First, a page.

As the 63rd FIFA Congress unfolded inside the Swami Vivekananda International Convention Centre (SVICC) in the Mauritian capital of Port Louis, FIFA Grassroots events and an ‘11 for Health’ workshop were the order of the day outside, with nearly 500 children of all ages taking part in the leisure and educational activities.
“The main goal of the ‘11 for Health’ programme is to reduce the incidence of illness and disease by educating children, who can then pass that knowledge on to their families and the people around them,” explained Professor Colin Fuller, a founder of the ‘11 for Health’ project, which was launched in 2009. “It’s what we call ‘the cascade principle’.”
The '11 for Health' programme improves children’s knowledge, attitudes and behaviour towards diseases, and promotes 11 prevention messages that are founded on scientific facts and linked to specific actions. Participants learn in groups and receive their health education in sessions lasting 90 minutes.
Proving equally popular on the grounds in front of the SVICC was FIFA’s Grassroots Programme, which aims to introduce large numbers of youngsters to the sport of football.
“Children love playing football and they love dribbling with the ball,” said Rajesh Gunesh, a local instructor. “We’re here to teach them the basics of the game and to make sure they have fun doing so. We have 7-to-11-year olds here from 300 primary schools across the country, and we’ve also got festivals organised from April through to June.
"We also organise five- or seven-a-side matches, which gives us the chance to spot talented players and bring them into our national U-13, U-15 and U-17 sides. Hopefully we’ll be able to put some good teams together.”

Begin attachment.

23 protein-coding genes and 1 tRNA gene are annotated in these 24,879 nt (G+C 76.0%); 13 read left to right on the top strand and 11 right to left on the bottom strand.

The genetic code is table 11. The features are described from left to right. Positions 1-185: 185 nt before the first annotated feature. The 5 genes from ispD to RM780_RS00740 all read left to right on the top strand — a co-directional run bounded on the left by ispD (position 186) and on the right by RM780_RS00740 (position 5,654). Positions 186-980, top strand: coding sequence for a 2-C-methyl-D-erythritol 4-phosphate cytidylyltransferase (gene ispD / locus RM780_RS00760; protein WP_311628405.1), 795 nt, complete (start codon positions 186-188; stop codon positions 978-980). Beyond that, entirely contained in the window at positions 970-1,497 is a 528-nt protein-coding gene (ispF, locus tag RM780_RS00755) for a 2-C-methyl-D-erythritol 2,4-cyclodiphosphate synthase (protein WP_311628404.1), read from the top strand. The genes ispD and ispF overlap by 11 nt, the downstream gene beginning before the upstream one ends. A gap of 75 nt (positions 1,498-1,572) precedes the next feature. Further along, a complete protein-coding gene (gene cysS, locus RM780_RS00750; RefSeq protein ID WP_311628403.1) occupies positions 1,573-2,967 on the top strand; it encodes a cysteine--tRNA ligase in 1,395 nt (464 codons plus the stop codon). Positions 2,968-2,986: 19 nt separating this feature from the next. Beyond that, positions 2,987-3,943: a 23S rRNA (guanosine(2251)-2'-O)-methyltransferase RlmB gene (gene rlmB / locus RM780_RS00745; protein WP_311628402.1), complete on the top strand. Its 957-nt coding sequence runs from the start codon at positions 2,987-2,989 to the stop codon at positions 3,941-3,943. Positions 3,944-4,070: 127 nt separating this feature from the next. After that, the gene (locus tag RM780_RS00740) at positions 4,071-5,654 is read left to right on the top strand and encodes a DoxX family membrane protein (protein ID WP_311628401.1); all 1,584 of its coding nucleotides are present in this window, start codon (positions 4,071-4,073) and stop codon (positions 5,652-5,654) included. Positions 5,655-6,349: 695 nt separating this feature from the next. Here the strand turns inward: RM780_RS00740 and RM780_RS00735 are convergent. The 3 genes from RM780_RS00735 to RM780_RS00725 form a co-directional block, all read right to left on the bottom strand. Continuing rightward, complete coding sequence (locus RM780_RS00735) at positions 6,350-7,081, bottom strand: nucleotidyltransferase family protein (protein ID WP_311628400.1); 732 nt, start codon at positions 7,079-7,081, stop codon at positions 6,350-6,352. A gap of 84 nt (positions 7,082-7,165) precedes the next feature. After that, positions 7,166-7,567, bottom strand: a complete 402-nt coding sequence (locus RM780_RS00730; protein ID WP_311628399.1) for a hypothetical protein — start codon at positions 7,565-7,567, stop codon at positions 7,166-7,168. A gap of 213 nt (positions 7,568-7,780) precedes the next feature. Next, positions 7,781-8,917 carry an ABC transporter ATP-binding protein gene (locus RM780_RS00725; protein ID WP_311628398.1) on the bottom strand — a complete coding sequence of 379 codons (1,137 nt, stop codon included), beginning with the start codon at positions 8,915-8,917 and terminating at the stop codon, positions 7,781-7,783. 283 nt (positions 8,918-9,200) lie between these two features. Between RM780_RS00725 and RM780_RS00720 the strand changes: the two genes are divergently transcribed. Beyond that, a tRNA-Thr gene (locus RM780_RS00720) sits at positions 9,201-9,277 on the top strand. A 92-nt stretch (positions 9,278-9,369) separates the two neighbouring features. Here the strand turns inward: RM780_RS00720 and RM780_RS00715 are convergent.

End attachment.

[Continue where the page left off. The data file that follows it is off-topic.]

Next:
Pilot schemes and projects
Delighted to see such enthusiasm among the children and instructors at the SVICC, Professor Fuller said it is essential that the ‘11 for Health’ programme gets the message across to children at an early age:
“We need to reach out to children as soon as we can because once they reach 11 or 12 it’s too late. Disease is a very important issue for under fives, and the younger they are the quicker they learn. Thanks to football they can do that without even realising, and by the time they become teenagers they’ve already acquired those healthy habits.”
Discussing the Grassroots Programme, Gunesh said: “We began with a pilot project in 2009 and we completed it in 2012. It was so successful, though, that we’ve now extended it as part of a second phase to 2015. Our goal now is to reach 15,000 to 20,000 children a year.”
Mauritius has also been a testing ground for ‘11 for Health’. In the process Professor Fuller has built up a strong bond with the country: “It is a special place for us. We see it as a model for other countries to follow. The partnership formed by FIFA, the member association and the authorities has been exemplary and is essential to the success of the programme.
"Educational standards are high in Mauritius and it’s been very important for us to show the benefits that football can have for health and education. We have worked closely with the ministries of Education, Health and Sport, and that’s been crucial.”
The smiles on the faces of the children in Port Louis on Friday and the enthusiasm of their coaches provided the clearest possible proof of the event’s success. Underlining that point was the day’s guest of honour, FIFA Ambassador for Fair-Play Simone Farina, who took part in the workshops and had this to say afterwards: "When I started playing football as a small boy in Rome, my parents, coaches and teachers taught me about Fair Play and it was very important for my football career.
"That’s why today I am proud of standing in front of these enthusiastic kids to teach them the basics of fair-play as FIFA Ambassador for Fair-Play. I tell them I know they play to win a match but when they lose, they should accept it with dignity. If you play with Fair Play you will always be a winner!"